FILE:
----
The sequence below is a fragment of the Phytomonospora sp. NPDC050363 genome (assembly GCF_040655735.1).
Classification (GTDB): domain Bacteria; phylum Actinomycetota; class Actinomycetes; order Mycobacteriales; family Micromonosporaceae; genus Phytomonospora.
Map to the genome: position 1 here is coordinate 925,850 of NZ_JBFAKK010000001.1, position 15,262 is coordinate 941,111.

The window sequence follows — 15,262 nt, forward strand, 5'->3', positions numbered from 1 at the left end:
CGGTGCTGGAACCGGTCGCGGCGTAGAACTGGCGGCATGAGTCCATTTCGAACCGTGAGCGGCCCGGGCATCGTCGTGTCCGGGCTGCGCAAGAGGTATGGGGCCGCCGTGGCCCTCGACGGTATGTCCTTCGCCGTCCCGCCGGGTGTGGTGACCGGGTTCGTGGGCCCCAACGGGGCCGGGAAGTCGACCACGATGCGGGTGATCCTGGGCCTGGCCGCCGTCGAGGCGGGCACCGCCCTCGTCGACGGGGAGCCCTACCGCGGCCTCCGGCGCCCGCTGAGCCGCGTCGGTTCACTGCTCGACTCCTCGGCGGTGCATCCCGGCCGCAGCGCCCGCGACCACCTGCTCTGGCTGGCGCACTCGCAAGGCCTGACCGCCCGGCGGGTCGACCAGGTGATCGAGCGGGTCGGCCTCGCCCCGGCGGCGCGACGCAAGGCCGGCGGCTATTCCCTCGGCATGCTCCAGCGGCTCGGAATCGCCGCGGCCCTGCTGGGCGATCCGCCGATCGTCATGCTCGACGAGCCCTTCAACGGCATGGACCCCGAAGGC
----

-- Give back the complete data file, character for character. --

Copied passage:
The sequence below is a fragment of the Phytomonospora sp. NPDC050363 genome (assembly GCF_040655735.1).
Classification (GTDB): domain Bacteria; phylum Actinomycetota; class Actinomycetes; order Mycobacteriales; family Micromonosporaceae; genus Phytomonospora.
Map to the genome: position 1 here is coordinate 925,850 of NZ_JBFAKK010000001.1, position 15,262 is coordinate 941,111.

The window sequence follows — 15,262 nt, forward strand, 5'->3', positions numbered from 1 at the left end:
CGGTGCTGGAACCGGTCGCGGCGTAGAACTGGCGGCATGAGTCCATTTCGAACCGTGAGCGGCCCGGGCATCGTCGTGTCCGGGCTGCGCAAGAGGTATGGGGCCGCCGTGGCCCTCGACGGTATGTCCTTCGCCGTCCCGCCGGGTGTGGTGACCGGGTTCGTGGGCCCCAACGGGGCCGGGAAGTCGACCACGATGCGGGTGATCCTGGGCCTGGCCGCCGTCGAGGCGGGCACCGCCCTCGTCGACGGGGAGCCCTACCGCGGCCTCCGGCGCCCGCTGAGCCGCGTCGGTTCACTGCTCGACTCCTCGGCGGTGCATCCCGGCCGCAGCGCCCGCGACCACCTGCTCTGGCTGGCGCACTCGCAAGGCCTGACCGCCCGGCGGGTCGACCAGGTGATCGAGCGGGTCGGCCTCGCCCCGGCGGCGCGACGCAAGGCCGGCGGCTATTCCCTCGGCATGCTCCAGCGGCTCGGAATCGCCGCGGCCCTGCTGGGCGATCCGCCGATCGTCATGCTCGACGAGCCCTTCAACGGCATGGACCCCGAAGGC